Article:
hardware for a big iTunes library

Discussion in 'Mac Apps and Mac App Store' started by nadyne, Sep 29, 2008.

  1. nadyne macrumors 6502a

    Jan 25, 2004
    Mountain View, CA USA
    At home, I use a last-generation PPC Mac Mini as a media server. It's hooked up to my television and stereo system. It's also hooked up to several external firewire hard drives that house my ever-growing media collection. I've mostly had to give up using it to play video files because playback will stutter and fall out of sync on big files. That's been okay for me, I've been able to play most of those files through my Xbox instead, although that doesn't always work.

    The problem now is iTunes. I've got a big iTunes library -- it's currently at more than 15k tracks, and the number grows every week. The tracks are a combination of MP3s, AACs, and Apple Lossless files. The vast majority of them are tracks that are ripped from my CD collection, only a few (less than 200) are tracks purchased from the iTunes Store. I only have a couple of videos in there (freebies from the iTunes store), and a few episodes of podcasts (maybe 30 episodes).

    iTunes takes 3-5 minutes to launch. That's a limitation that I've come to accept and deal with. Lately, though, it's been sucking up 75% or more of the CPU when it's open, and it'll go up to 100% if I'm doing a lot of stuff in iTunes.

    I think that this means that it's time to update my Mini. I really love the form factor of the Mini for a media centre in my living room, but the current Minis are pretty anemic. I'm not sure if there's a point in updating to another Mini if it's not going to be able to keep up with my iTunes library going forward -- it's safe to assume that I'll add at least 1000 new tracks to iTunes every year (possibly more -- I haven't gone on a CD-buying bender in awhile, so I'm overdue). An iMac isn't really practical for my living room -- what's the point in having a 20-inch screen sitting next to my television? The Mac Pro doesn't seem like a great solution either, since it's really big and really loud.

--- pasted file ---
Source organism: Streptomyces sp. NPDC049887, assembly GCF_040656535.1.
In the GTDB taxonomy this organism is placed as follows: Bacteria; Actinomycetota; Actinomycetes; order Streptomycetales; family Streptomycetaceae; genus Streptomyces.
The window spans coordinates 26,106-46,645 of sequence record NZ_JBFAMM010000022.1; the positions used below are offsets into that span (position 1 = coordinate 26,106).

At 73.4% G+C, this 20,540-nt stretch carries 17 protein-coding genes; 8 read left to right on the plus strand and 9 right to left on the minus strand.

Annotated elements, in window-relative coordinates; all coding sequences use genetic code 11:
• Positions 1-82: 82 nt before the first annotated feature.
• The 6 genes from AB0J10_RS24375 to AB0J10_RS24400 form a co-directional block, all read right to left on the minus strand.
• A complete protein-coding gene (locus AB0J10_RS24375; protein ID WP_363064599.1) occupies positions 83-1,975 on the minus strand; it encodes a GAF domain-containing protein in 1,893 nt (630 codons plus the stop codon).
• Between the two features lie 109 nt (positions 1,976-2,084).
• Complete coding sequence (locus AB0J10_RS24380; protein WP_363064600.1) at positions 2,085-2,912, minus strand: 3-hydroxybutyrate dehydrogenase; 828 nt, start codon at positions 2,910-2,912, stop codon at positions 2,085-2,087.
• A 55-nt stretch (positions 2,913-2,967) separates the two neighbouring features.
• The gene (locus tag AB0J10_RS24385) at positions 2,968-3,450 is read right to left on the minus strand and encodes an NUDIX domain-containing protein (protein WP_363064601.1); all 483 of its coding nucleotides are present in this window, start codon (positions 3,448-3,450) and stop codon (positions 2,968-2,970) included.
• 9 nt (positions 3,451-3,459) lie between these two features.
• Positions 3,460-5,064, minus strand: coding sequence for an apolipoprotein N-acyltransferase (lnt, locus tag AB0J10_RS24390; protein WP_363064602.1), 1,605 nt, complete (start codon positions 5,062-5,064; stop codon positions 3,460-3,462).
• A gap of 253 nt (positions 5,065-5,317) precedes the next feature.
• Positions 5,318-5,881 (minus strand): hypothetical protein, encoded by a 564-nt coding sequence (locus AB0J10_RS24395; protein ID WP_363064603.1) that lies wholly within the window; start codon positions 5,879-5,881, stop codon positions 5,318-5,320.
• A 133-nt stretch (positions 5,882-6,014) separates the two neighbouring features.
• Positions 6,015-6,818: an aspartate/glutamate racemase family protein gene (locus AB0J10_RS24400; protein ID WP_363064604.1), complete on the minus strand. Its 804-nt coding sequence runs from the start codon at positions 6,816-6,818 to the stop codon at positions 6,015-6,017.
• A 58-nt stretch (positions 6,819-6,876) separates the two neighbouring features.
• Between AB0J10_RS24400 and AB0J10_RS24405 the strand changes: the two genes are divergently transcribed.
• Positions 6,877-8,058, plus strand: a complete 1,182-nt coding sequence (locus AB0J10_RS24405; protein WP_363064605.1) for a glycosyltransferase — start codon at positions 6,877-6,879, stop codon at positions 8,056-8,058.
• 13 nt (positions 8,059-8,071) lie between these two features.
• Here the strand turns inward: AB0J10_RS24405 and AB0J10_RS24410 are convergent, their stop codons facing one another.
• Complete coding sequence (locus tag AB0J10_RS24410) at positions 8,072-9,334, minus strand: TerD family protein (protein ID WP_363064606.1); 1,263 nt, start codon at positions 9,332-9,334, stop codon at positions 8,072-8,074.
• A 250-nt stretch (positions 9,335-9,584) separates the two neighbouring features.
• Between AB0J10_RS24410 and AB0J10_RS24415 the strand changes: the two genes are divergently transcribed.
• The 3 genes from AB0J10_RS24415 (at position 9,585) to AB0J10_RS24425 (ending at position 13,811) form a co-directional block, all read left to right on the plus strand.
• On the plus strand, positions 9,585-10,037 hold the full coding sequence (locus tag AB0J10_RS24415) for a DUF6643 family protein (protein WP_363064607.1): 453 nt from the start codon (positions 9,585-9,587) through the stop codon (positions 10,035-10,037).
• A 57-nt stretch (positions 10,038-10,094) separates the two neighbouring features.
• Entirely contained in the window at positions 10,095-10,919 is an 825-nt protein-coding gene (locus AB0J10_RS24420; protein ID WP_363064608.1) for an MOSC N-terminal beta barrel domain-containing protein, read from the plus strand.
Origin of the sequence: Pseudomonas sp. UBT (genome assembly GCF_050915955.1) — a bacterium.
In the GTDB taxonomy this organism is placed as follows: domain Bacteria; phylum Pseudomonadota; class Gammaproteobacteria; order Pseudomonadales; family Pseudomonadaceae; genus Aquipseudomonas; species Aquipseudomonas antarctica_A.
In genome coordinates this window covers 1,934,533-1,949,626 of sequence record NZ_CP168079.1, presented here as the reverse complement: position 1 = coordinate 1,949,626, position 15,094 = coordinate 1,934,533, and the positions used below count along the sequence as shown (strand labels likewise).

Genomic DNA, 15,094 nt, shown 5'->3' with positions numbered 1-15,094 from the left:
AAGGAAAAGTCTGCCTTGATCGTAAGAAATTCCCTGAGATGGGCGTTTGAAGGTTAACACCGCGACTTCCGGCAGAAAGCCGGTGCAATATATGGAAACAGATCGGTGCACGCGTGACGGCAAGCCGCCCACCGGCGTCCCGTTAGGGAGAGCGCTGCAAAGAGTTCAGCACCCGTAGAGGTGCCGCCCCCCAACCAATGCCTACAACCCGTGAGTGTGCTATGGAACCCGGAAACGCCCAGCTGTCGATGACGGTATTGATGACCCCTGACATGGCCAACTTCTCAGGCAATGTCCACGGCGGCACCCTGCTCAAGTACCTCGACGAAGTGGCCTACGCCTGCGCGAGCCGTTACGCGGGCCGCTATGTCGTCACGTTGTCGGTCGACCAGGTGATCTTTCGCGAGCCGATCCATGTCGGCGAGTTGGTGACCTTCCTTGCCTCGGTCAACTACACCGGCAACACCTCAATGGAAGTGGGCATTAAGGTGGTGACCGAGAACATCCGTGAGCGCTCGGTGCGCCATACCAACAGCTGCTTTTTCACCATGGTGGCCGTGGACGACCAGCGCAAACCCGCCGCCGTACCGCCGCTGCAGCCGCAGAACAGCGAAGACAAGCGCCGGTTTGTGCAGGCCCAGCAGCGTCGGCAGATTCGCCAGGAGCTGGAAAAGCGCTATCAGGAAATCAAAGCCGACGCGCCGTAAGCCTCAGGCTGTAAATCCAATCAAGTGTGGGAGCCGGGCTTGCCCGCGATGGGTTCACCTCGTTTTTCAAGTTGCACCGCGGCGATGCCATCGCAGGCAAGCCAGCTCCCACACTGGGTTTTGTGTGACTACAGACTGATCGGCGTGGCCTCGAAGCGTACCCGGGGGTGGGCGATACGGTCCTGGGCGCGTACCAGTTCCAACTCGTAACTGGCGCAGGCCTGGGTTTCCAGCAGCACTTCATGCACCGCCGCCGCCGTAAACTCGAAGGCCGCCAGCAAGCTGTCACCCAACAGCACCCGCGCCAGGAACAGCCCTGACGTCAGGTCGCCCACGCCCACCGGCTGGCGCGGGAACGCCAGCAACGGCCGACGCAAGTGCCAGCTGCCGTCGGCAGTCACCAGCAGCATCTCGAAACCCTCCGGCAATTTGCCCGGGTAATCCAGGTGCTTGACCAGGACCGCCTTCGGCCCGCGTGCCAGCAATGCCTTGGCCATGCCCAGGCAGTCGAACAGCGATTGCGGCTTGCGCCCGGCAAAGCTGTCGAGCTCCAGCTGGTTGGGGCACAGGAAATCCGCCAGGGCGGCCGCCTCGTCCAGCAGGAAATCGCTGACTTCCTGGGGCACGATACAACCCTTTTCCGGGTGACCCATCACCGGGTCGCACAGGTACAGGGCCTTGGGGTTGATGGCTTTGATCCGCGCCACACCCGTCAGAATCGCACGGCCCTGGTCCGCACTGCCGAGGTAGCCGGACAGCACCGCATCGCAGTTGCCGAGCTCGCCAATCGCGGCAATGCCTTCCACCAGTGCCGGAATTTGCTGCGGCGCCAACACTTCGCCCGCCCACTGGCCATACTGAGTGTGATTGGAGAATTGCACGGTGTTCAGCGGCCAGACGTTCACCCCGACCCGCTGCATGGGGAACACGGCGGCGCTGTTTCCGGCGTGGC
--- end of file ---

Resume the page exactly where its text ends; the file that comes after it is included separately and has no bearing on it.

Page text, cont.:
So I ask: for those of you who have really big iTunes libraries, what hardware are you using?
  2. plinden macrumors 68040


    Apr 8, 2004
    Your mini is what? 1.42GHz PPC? How much RAM?

    The newer Minis are considerably more capable than the previous version ... I have a 1.66GHz Core Duo with 2GB RAM and it plays video fine, even the HD TV episodes from iTunes (we had one brief stutter on the free HD episode of The Office).

    My library isn't nearly as large as yours - only 6000 tracks, and iTunes doesn't take more than a few seconds to start up. It's possible the start up time isn't linear with library time (e.g. perhaps 12000 would take 4x longer instead of 2x longer) but even if that were true, I don't see it taking minutes to start up with a 2x-3x larger library.